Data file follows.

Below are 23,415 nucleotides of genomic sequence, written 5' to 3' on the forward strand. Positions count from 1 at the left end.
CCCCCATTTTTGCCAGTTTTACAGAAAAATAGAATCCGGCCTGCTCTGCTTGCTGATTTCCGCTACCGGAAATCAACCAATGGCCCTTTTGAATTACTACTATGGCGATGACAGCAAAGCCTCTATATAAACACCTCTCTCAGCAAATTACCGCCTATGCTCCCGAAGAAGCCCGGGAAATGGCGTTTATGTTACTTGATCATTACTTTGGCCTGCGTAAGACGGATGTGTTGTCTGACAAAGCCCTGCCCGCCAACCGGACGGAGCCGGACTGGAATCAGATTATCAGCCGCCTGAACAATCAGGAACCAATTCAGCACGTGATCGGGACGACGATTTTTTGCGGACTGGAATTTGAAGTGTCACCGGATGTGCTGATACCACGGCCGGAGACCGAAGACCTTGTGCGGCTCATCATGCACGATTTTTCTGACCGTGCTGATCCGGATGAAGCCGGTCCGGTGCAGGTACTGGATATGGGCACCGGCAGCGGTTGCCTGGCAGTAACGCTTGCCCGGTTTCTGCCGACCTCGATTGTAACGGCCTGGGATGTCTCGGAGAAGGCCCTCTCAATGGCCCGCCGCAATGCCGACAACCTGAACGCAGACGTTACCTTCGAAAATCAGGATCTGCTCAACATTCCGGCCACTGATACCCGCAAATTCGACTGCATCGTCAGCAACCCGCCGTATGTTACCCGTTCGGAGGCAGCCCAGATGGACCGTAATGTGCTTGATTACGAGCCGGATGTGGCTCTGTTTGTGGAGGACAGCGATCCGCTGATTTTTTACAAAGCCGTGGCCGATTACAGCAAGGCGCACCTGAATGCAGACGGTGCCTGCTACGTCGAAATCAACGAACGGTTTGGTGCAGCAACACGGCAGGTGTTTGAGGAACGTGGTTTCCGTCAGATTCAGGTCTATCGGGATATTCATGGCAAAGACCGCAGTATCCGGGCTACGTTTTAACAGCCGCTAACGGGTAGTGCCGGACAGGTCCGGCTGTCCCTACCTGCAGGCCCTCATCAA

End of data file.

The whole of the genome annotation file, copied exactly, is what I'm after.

Below are 23,415 nucleotides of genomic sequence, written 5' to 3' on the forward strand. Positions count from 1 at the left end.
CCCCCATTTTTGCCAGTTTTACAGAAAAATAGAATCCGGCCTGCTCTGCTTGCTGATTTCCGCTACCGGAAATCAACCAATGGCCCTTTTGAATTACTACTATGGCGATGACAGCAAAGCCTCTATATAAACACCTCTCTCAGCAAATTACCGCCTATGCTCCCGAAGAAGCCCGGGAAATGGCGTTTATGTTACTTGATCATTACTTTGGCCTGCGTAAGACGGATGTGTTGTCTGACAAAGCCCTGCCCGCCAACCGGACGGAGCCGGACTGGAATCAGATTATCAGCCGCCTGAACAATCAGGAACCAATTCAGCACGTGATCGGGACGACGATTTTTTGCGGACTGGAATTTGAAGTGTCACCGGATGTGCTGATACCACGGCCGGAGACCGAAGACCTTGTGCGGCTCATCATGCACGATTTTTCTGACCGTGCTGATCCGGATGAAGCCGGTCCGGTGCAGGTACTGGATATGGGCACCGGCAGCGGTTGCCTGGCAGTAACGCTTGCCCGGTTTCTGCCGACCTCGATTGTAACGGCCTGGGATGTCTCGGAGAAGGCCCTCTCAATGGCCCGCCGCAATGCCGACAACCTGAACGCAGACGTTACCTTCGAAAATCAGGATCTGCTCAACATTCCGGCCACTGATACCCGCAAATTCGACTGCATCGTCAGCAACCCGCCGTATGTTACCCGTTCGGAGGCAGCCCAGATGGACCGTAATGTGCTTGATTACGAGCCGGATGTGGCTCTGTTTGTGGAGGACAGCGATCCGCTGATTTTTTACAAAGCCGTGGCCGATTACAGCAAGGCGCACCTGAATGCAGACGGTGCCTGCTACGTCGAAATCAACGAACGGTTTGGTGCAGCAACACGGCAGGTGTTTGAGGAACGTGGTTTCCGTCAGATTCAGGTCTATCGGGATATTCATGGCAAAGACCGCAGTATCCGGGCTACGTTTTAACAGCCGCTAACGGGTAGTGCCGGACAGGTCCGGCTGTCCCTACCTGCAGGCCCTCATCAA